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seamusoc

What materials?

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Hi all,

I'm going to start a first time build and I'm finding it hard to decide on materials, from body wood to fret wire! I'm thinking of building a strat-style guitar. I'm stuck between swamp ash, american alder, idigbo or flamed sycamore for the body. For the neck I was going to make a five piece neck by cutting a 10mm (25/64") section from the middle of some flamed maple turning it upside down, and glue the lot back together with dyed veneer between each layer, and using the same veneer as an inlay. I'm not sure if this would be an inspired or an idiotic move, especially concerning the neck.

Does the type of fretwire used effect the sound much? If so what metal/alloy fretwire should I use? I was also thinking of making a custom pickguard using 3mm perspex that I have lying around rather than pickguard material. The perspex is a lot more brittle than pickguard material, so if I use perspex will it ruin the tone of the guitar, or will it make no difference?

I understand that a lot of what I'm asking (especially about what bodywood to use) is mainly opinion, but this is all a learning experience, and if anyone has any opinions or are able to explain the pros/cons of the different type of materials it would be a huge help. Thanks in advance.

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Are you painting the body, and if so what is your experience with painting wood? That will affect the logical choice of body wood if you want to make this a simpler job. Sycamore will be heavier than Alder, and being flamed it will be more difficult to get flat compared to wood whose grain isn't in and out of the wood all over. Same applies for the neck. For the first time build Alder is easy to work, cheap and simple to paint.

Strat necks don't need that much material removing if you're going Fender style. Just the face of the headstock. The rest of the neck is pretty much a slab with contours. As for laminating it, what skills have you got preparing wood for jointing? Every single piece needs to be as near air-tight flat to the next as you can make it. It might be worth making a neck from simple unfigured wood first of all and perhaps making a second laminated up. You can always swap necks in/out.

The pickguard material makes no difference to the tone at all.

For fretwire, stick with "standard" nickel-silver alloy unless you are familiar with working the harder materials and have tools that can handle it. Again, this is experience-dependent. If you've refretted guitars before, all the better.

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The body woods you mentioned all have very different properties for both working and in use.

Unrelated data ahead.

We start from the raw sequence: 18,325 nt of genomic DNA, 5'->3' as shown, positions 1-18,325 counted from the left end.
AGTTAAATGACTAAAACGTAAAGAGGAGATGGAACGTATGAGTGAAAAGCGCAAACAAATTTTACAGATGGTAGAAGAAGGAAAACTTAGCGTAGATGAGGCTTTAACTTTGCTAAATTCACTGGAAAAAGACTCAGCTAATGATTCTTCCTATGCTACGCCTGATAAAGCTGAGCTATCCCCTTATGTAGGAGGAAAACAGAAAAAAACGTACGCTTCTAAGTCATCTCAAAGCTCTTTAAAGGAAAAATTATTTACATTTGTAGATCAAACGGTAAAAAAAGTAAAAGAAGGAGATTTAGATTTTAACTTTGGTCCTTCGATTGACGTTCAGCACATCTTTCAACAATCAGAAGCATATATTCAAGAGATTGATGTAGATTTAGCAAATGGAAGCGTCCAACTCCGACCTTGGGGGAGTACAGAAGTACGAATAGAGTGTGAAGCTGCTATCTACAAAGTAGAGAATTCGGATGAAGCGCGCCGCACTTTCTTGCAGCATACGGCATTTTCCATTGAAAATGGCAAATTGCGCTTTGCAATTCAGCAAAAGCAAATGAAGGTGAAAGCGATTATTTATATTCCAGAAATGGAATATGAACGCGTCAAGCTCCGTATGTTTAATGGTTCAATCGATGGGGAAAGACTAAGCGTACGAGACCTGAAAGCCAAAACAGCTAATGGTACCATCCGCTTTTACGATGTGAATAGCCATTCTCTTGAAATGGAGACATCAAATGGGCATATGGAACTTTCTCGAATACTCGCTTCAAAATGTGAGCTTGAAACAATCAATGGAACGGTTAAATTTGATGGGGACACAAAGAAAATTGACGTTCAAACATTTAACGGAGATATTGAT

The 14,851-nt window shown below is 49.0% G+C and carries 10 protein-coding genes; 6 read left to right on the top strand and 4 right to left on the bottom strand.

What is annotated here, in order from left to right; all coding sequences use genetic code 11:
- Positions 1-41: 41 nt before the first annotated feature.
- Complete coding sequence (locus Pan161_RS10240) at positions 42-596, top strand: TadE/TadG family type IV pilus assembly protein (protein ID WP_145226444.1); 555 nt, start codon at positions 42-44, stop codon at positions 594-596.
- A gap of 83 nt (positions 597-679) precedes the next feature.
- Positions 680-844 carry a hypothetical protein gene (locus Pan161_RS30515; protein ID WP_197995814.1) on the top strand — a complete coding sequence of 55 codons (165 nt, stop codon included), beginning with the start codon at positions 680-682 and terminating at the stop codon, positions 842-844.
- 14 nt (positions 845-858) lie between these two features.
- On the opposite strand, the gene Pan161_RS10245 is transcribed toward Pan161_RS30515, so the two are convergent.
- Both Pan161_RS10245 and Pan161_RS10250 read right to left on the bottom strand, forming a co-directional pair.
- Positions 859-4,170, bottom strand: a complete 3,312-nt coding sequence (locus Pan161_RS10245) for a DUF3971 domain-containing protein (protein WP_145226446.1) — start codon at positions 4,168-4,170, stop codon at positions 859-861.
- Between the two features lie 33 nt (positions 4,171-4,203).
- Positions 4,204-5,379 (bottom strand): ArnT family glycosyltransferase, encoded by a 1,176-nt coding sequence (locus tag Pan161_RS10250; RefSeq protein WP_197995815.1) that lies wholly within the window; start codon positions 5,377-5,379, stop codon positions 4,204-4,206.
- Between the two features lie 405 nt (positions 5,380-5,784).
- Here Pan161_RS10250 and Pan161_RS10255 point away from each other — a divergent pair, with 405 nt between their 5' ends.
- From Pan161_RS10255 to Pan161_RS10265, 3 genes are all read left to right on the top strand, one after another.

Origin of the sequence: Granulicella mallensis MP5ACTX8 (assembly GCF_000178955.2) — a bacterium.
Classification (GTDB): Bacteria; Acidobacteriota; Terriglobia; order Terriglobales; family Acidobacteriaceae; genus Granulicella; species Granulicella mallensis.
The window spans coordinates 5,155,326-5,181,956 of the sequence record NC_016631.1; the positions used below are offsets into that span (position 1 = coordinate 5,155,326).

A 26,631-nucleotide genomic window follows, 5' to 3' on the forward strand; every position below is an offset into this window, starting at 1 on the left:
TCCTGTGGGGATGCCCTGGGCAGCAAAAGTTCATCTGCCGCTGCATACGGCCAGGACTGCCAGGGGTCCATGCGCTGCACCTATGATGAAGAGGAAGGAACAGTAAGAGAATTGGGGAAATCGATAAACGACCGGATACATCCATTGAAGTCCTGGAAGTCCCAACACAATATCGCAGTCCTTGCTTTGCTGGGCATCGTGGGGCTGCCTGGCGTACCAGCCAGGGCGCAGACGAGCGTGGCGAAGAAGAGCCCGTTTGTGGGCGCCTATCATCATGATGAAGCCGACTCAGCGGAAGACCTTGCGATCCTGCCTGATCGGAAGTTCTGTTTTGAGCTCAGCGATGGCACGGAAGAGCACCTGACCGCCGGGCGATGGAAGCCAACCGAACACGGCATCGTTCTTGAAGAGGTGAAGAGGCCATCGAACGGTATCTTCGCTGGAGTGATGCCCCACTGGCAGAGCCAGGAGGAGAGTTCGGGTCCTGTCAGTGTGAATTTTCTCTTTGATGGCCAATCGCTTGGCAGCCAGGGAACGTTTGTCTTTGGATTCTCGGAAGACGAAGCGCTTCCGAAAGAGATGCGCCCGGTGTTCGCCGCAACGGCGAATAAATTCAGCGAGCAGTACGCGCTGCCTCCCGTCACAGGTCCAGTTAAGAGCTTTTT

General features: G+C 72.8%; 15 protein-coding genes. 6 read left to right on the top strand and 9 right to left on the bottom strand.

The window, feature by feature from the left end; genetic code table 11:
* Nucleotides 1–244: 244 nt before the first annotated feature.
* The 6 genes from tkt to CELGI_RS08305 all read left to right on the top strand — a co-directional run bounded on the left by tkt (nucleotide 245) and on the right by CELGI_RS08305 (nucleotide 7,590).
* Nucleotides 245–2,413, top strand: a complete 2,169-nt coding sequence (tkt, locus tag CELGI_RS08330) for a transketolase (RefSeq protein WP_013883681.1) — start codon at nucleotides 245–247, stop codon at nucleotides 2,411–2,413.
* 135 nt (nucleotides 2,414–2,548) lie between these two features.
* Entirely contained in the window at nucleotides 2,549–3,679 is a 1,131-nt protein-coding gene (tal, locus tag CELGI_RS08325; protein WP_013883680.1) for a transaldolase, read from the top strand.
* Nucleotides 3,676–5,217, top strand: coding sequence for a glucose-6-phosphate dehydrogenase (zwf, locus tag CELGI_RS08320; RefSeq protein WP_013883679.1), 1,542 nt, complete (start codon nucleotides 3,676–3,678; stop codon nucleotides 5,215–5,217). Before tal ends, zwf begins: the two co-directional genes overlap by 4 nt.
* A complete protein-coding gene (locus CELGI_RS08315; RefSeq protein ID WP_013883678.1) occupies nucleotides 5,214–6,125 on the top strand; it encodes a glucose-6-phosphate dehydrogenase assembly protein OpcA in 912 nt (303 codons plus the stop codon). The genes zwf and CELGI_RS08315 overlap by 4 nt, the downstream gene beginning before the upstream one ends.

Sycamore is difficult to judge as it depends on whether it is a European Sycamore. If so, it is in the same family as Maple (Acer Planatus). Otherwise - as in the case of American Sycamores - it is a different family (Planatus x) and is significantly different. Either way, they are harder working woods in both cases.

Alder is a common body wood, fairly soft, easy to work and pretty easy to prep for paint. It's also pretty cheap so no big loss if you screw it up. Alder is pretty bland to look at, so is commonly painted solid or translucent rather than natural. It's also a prime candidate for being sponsored by Bondo or other two-part auto polyester filler! It's so popular as a beginner's building wood that all dings, cracks, chunks and errors end up filled with auto body filler and painted over. ;-)

Swamp Ash is a fantastic wood and I am on the hunt for a couple of blanks for some Fender-style basses myself. The downside is that it is harder to work and needs those monster pores filling if you want a glossy paint job. It's a good choice for an excellent-sounding instrument if you can manage the caveats that come with Ash.

Not personally familiar with Idigbo. I know of a few people that have built from it, but nobody really seems to specifically sing its praises. If it is cheap to you, it might well serve as a good wood to practice on.

Overall I would lean towards Alder or Ash as a body recommendation. The former is a gut instinct for a first build, but if you are prepared for the associated additional work, Ash is a fine wood.

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I was thinking of using a wood stain instead of paint for colour, I'd like something to highlight the natural pattern of the wood rather than to just paint over it, and I've seen people getting fantastic results from the wood stains. I have no spraying facilities available (neither can I afford them) and don't really fancy messing around with spray cans. My dad is a technology teacher here in Ireland which is a type of woodwork/electronical hybrid subject, so I basically have a full woodwork room available at weekends. I wouldn't mind putting the extra work into the swamp ash provided that it still would be possible to get a decent result from using a wood stain? I can get swamp ash for the same price as alder so cost isn't an issue.

I had been planning on cutting a section out of the neck wood so that I'd have straight sides to glue to the veneer, and then just clamping it at one inch intervals leaving it for a few weeks to cure before starting to shape the neck and head stock. Would that be a good or disastrous idea? I might do as you say and make a one piece neck before I start experimenting.

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